Monday the university confirmed that it will raise tuition to $265 per credit hour from $255 per credit hour. The increase will add up to an additional $240 per academic year for a student who takes 12 in-state undergraduate credit hours for two semesters.
The increase is in keeping with a resolution the institution’s board of trustees passed in April. The resolution states that the university would not raise tuition unless the state cut its funding.
Late last week the university learned a budget passed by the Legislature would cut JSU’s funding by 4 percent. JSU’s tuition increase amounts to a 3.92 percent hike.
“We’re going to do the very best with what we have,” Meehan said. “That increase gets up to where we would hope to have level funding.”
Since 2008, JSU has lost about $15 million in state funding from its roughly $100 million annual budget, Meehan said.
When the board passed the resolution this spring, members believed there was a chance the state would not reduce the university’s funding, board chairman Jim Bennett said.
“We had hoped we would have level funding,” Bennett said. “We do the best we can. Unfortunately when the Legislature cuts our appropriation that’s the only approach we have left.”
In 2011, trustees increased tuition by 12.8 percent, raising tuition per-hour for in-state undergrads from $226 to $255. That followed an 8.6 percent increase in 2010 and a 9.47 percent increase in 2009. Before the 2009 increase, tuition for in-state undergrads was $190 per hour. Monday’s announcements marks a 39.47 percent increase over four years.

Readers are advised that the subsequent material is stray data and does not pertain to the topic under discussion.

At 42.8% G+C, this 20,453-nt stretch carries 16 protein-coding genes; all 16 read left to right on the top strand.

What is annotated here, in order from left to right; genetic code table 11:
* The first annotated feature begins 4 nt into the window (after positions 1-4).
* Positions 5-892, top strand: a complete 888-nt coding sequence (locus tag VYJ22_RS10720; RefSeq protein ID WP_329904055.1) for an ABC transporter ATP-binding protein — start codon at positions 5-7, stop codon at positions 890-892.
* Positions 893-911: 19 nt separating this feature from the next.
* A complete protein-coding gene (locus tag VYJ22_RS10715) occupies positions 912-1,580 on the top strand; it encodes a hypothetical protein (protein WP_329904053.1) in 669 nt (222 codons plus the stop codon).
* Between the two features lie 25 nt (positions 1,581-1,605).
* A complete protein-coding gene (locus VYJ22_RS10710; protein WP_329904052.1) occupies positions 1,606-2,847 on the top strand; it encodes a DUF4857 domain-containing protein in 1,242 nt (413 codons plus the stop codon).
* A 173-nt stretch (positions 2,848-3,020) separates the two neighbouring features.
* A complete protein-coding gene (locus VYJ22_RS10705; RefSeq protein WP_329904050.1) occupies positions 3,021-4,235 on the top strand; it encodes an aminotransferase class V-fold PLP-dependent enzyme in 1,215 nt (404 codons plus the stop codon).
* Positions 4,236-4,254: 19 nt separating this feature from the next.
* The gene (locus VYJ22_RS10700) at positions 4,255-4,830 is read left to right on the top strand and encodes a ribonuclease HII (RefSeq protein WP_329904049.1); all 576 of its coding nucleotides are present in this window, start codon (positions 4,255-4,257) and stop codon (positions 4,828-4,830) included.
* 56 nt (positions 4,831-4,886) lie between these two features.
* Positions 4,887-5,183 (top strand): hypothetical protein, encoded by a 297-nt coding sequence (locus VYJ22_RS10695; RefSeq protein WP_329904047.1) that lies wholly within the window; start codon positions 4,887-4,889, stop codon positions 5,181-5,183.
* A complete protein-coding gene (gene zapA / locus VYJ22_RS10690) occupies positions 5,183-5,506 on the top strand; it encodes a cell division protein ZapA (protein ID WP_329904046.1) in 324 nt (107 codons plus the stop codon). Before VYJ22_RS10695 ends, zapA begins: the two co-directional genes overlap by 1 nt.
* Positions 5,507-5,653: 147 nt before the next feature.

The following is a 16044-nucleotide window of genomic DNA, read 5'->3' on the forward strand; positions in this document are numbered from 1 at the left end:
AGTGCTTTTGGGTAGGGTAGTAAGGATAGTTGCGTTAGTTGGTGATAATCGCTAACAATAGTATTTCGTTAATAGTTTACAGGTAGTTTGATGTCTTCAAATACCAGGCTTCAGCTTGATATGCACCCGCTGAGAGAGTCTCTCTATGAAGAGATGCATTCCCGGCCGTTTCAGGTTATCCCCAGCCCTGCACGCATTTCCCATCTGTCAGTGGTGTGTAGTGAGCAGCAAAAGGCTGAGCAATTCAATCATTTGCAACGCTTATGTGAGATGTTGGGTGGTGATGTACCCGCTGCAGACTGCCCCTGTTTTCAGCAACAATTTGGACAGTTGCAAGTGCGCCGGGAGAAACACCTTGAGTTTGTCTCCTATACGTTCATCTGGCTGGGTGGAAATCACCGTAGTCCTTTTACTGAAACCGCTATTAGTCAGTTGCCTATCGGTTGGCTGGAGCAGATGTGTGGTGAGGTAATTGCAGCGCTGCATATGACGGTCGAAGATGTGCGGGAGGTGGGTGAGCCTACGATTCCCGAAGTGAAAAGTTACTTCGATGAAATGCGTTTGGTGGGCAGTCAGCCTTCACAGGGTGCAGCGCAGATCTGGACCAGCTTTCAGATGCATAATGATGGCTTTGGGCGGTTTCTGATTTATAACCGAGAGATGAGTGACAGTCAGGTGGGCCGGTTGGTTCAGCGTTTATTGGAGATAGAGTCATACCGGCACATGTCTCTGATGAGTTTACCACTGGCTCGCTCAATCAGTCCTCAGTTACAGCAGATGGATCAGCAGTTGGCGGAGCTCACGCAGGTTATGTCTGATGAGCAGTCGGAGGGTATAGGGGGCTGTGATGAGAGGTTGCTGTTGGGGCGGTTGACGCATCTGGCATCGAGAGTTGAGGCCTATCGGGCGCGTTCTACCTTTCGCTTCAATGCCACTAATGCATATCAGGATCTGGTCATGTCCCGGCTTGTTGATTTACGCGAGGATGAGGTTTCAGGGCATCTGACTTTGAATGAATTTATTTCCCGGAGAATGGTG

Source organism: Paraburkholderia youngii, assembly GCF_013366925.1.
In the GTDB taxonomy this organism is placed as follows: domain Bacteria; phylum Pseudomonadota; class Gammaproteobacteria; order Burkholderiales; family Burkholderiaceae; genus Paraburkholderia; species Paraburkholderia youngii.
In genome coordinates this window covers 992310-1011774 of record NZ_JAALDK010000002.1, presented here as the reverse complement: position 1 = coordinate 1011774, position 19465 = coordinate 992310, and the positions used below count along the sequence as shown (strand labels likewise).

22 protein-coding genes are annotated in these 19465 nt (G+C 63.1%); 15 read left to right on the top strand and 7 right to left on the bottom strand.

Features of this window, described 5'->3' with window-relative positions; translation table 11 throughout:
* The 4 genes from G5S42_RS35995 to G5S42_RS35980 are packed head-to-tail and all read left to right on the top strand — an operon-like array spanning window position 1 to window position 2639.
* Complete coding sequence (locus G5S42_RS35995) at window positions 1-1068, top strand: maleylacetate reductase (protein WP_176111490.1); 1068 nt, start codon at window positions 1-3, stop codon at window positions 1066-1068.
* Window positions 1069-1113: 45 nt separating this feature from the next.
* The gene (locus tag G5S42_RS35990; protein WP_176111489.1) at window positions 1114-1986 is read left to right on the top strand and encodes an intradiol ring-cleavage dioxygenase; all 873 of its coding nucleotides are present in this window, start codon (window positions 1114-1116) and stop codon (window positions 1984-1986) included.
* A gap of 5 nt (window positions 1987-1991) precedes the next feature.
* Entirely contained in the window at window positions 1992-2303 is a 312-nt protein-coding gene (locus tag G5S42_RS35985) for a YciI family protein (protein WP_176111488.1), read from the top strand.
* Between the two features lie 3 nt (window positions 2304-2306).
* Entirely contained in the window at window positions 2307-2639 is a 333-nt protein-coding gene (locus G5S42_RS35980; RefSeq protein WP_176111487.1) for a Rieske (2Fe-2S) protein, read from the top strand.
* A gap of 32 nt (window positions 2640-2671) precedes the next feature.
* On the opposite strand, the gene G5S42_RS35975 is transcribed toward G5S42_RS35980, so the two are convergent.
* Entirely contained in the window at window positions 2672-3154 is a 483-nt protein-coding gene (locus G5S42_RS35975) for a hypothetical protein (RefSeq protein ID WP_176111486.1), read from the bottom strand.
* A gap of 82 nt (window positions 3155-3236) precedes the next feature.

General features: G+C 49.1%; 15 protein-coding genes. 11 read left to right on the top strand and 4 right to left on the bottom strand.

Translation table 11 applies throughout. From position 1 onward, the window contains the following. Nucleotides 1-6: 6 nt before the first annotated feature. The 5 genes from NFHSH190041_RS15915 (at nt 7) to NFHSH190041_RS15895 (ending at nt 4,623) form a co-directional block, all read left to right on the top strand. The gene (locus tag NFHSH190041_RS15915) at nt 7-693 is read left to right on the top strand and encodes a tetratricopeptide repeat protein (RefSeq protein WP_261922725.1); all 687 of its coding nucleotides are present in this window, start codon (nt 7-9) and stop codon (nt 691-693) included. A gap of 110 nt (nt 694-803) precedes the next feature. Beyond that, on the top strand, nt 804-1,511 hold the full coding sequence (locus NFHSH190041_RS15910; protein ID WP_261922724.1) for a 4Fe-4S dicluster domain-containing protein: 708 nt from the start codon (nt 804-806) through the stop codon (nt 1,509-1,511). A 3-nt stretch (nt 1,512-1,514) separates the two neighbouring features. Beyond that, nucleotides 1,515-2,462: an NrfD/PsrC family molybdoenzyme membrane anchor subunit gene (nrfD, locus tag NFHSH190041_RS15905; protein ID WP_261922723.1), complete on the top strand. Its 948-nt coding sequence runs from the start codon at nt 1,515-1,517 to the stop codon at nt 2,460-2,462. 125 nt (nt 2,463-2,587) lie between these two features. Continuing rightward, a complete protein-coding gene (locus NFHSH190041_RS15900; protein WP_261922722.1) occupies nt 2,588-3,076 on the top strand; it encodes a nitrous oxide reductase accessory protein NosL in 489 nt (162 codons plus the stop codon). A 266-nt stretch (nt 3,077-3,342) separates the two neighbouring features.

Bennett said the board had to raise tuition to maintain the level of education at the institution. Legislators also had to make a tough budget decision, he said.
“They didn’t have any choice either,” Bennett said. “These are just tough economic times.”
The Rolling Reserve Act, passed last year, places a cap on how much funding the Legislature can dedicate to the Education Trust Fund, the primary source of state money for Alabama’s public schools and colleges. Because of the bill, which is aimed at preventing proration, the Legislature had to pass a smaller education budget, said Derek Trotter, communications director for Sen. Del Marsh, R-Anniston, the Senate’s president pro tempore.
This year the education budget fell to $5.4 billion from last year’s $5.6 billion budget, a $208 million loss, Trotter said.
The budget cut reduced funding to all of Alabama’s public universities at an equal rate, and JSU is not the only institution of higher education to increase tuition this year.
No matter the reason, the increasing costs add an economic burden for students. The impact could be offset by financial aid, said Lauren Asher, president of the Institute for College Access and Success, a nonprofit organization that works to increase college access.
Given what Asher said, many of Alabama’s low- to moderate-income students may find themselves in a bind. According to Vickie Adams, director of student financial services at JSU, student aid is not increasing with the cost of tuition.
Adams said she won’t know how much money the institution will receive for state-funded student grants this year, but she believes it will be down. In addition, Congress last year cut the federal government’s summer Pell Grant program effective this year. Students qualify for Pell Grants based on their families’ income, making the grants an important source of college funding for poorer families.
Further, Asher said, the total annual allotment of Pell Grant money available to individual students, $5,550, hasn’t gone up in several years. In addition, it’s not enough to cover the cost of tuition two 12-credit hour semesters at Jacksonville State, which will cost $6,360 for in-state undergraduates next year.
Contact Staff Writer Laura Johnson: 256-235-3544. On Twitter@LJohnson_Star.